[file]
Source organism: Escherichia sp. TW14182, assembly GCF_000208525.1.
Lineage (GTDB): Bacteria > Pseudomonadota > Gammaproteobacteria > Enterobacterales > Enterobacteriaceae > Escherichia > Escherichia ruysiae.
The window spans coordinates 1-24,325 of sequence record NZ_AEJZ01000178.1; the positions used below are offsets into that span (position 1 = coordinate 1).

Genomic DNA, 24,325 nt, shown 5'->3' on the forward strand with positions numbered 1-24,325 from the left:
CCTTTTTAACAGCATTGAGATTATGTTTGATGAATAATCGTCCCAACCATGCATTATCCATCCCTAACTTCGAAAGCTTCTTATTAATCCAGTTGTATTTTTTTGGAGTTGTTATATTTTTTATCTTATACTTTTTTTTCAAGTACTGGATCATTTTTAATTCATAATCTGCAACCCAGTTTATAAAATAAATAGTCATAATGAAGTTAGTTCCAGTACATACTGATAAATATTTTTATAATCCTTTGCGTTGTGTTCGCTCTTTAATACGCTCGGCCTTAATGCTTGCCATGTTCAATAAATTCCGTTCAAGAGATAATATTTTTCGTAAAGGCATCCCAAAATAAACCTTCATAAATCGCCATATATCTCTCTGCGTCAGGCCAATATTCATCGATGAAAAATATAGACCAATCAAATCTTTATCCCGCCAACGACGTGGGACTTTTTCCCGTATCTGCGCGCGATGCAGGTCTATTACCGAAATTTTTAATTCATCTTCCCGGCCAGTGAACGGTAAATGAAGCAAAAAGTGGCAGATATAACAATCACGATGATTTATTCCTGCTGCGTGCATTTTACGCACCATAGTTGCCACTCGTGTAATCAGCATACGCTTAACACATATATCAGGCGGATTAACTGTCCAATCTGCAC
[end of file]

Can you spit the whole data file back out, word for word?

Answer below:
Source organism: Escherichia sp. TW14182, assembly GCF_000208525.1.
Lineage (GTDB): Bacteria > Pseudomonadota > Gammaproteobacteria > Enterobacterales > Enterobacteriaceae > Escherichia > Escherichia ruysiae.
The window spans coordinates 1-24,325 of sequence record NZ_AEJZ01000178.1; the positions used below are offsets into that span (position 1 = coordinate 1).

Genomic DNA, 24,325 nt, shown 5'->3' on the forward strand with positions numbered 1-24,325 from the left:
CCTTTTTAACAGCATTGAGATTATGTTTGATGAATAATCGTCCCAACCATGCATTATCCATCCCTAACTTCGAAAGCTTCTTATTAATCCAGTTGTATTTTTTTGGAGTTGTTATATTTTTTATCTTATACTTTTTTTTCAAGTACTGGATCATTTTTAATTCATAATCTGCAACCCAGTTTATAAAATAAATAGTCATAATGAAGTTAGTTCCAGTACATACTGATAAATATTTTTATAATCCTTTGCGTTGTGTTCGCTCTTTAATACGCTCGGCCTTAATGCTTGCCATGTTCAATAAATTCCGTTCAAGAGATAATATTTTTCGTAAAGGCATCCCAAAATAAACCTTCATAAATCGCCATATATCTCTCTGCGTCAGGCCAATATTCATCGATGAAAAATATAGACCAATCAAATCTTTATCCCGCCAACGACGTGGGACTTTTTCCCGTATCTGCGCGCGATGCAGGTCTATTACCGAAATTTTTAATTCATCTTCCCGGCCAGTGAACGGTAAATGAAGCAAAAAGTGGCAGATATAACAATCACGATGATTTATTCCTGCTGCGTGCATTTTACGCACCATAGTTGCCACTCGTGTAATCAGCATACGCTTAACACATATATCAGGCGGATTAACTGTCCAATCTGCAC